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Musicians' Corner October 2016

The Recipe for Your Best Audition
October 18, 2016

Marching band season is in full-swing, but it won't be long until students lay aside their marching uniforms and begin preparing for concert band season. Each year, students receive their audition packets and are individually assessed for that nerve-wracking event: chair placement. Diligent practice and private lessons often contribute to higher placement within the section, but even the most adept students can become rattled by the experience and perform poorly in an audition setting. While there is no magic formula for ensuring a perfect audition, the following analogy is designed to make upcoming chair placements a piece of cake...

Music is the recipe - ingredients and instructions included: 

Musical CakeBelieve it or not, preparing for an audition is like baking a cake. You start out with your audition music (recipe) and must carefully follow the instructions on the page to end up with successful results. Before you pick up your instrument, take a few moments to carefully study what's on the page. What's the key signature? Are there accidentals? How about the time signature? Are there tricky rhythms? Take a pencil and mark any flats, sharps, or naturals you may be likely to miss while playing the piece. Next, count through the rhythms and mark subdivisions as necessary to ensure rhythmic accuracy. Just as you wouldn't begin baking a cake without first reading the ingredient list and instructions, don't begin practicing your audition music without taking time to thoroughly read through it first!

Add your ingredients in the order listed and gradually increase speed: 

Student AuditionWhen baking a cake, it's important to carefully follow instructions. What would happen if you dumped all the ingredients into a bowl at once and started your mixer at the highest speed possible? Chances are, you'd have a big mess on your hands. Flour would be everywhere and ingredients that should be combined before adding others (wet with wet/dry with dry) would not be able to set up and bake properly. It's the same with practicing an audition piece. Start with your two main ingredients - notes and rhythm - and combine the two well below performance tempo. By practicing at a reduced speed, your goal is accuracy. Once you are able to accurately play the notes and rhythms at a reduced speed, add the next ingredient: articulation. Gradually increase your tempo until you are closer to the required metronome marking. Next, add your dynamics. If you've properly combined your previous ingredients, your dynamics will blend right in. Band and orchestra directors (or whomever is judging auditions) look primarily for note and rhythmic accuracy - wrong notes and/or rhythms are the equivalent of substituting Tabasco sauce for vanilla extract - an interesting addition, but not in a good way!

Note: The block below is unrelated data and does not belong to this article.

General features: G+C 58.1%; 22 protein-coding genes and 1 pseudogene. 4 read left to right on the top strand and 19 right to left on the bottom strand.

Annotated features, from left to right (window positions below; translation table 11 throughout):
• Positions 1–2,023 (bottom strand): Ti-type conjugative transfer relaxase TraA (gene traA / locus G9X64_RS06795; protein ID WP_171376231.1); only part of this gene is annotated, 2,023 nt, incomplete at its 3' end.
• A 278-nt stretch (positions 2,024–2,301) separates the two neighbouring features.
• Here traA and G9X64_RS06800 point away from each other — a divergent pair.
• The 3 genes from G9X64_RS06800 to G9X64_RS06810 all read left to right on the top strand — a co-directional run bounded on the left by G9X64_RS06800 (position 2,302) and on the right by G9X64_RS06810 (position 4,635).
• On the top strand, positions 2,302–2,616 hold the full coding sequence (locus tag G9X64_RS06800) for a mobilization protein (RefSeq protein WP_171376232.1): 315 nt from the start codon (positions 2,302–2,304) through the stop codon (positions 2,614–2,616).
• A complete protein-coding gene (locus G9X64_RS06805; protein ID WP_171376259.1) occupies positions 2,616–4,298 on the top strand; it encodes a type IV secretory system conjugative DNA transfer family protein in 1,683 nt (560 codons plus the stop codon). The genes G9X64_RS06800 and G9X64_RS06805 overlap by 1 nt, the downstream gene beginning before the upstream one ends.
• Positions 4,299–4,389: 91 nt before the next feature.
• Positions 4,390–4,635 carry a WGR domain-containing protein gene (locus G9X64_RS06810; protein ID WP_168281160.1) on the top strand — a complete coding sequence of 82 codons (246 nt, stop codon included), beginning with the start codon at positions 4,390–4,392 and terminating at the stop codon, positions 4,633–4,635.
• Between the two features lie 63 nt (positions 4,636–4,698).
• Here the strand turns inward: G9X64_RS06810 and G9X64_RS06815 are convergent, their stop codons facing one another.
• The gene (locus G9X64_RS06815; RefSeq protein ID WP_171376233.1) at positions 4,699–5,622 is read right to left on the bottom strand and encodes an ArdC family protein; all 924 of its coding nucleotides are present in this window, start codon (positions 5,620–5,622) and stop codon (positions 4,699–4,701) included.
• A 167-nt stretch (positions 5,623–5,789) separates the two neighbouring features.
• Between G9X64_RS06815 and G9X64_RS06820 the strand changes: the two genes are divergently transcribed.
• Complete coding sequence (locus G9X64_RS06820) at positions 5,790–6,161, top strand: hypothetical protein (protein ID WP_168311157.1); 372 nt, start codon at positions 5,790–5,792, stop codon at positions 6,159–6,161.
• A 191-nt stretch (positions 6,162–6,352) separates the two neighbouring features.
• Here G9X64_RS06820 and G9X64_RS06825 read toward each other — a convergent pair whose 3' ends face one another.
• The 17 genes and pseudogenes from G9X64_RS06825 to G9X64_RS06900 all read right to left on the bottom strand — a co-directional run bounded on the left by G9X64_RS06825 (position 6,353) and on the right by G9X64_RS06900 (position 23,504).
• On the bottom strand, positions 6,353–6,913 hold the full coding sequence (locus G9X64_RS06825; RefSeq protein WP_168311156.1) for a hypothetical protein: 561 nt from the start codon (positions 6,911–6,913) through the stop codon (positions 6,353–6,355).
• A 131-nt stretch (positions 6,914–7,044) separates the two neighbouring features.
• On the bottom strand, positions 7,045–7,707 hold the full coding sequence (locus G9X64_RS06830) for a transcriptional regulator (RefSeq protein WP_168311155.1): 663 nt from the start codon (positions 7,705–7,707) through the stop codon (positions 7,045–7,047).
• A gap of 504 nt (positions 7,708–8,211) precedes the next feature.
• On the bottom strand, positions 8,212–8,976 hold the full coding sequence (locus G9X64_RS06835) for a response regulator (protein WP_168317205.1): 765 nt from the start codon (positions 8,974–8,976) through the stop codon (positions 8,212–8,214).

Interpretation and Style are the icing on the cake:  

Student PracticingIf you have followed your recipe carefully, measured and prepared your ingredients according to instructions, and baked your cake for the appropriate amount of time, it should come out as planned. The music is your recipe; the rhythms, notes, articulations, and dynamics are your ingredients; the amount of practice is the time spent in the oven. The final step is adding interpretation to your piece - the icing on the cake. The key to this is pairing the right flavor frosting to the cake. Let's say your audition piece is an excerpt from a Mozart symphony: you wouldn't play that excerpt in a jazz style. That would be the equivalent of icing a carrot cake with fudge frosting. It just doesn't work. Interpretation appropriate to the genre and era of an audition piece is the final touch that separates a good audition from a great one. If you're unsure about the style of the piece, don't be afraid to ask your director or private teacher. That's what they're there for!

Finally, play your audition piece for anyone and everyone willing to listen to you. Stage fright is greatly diminished when you are accustomed to playing in front of others. And, after your audition, treat yourself to a piece of deserve it!

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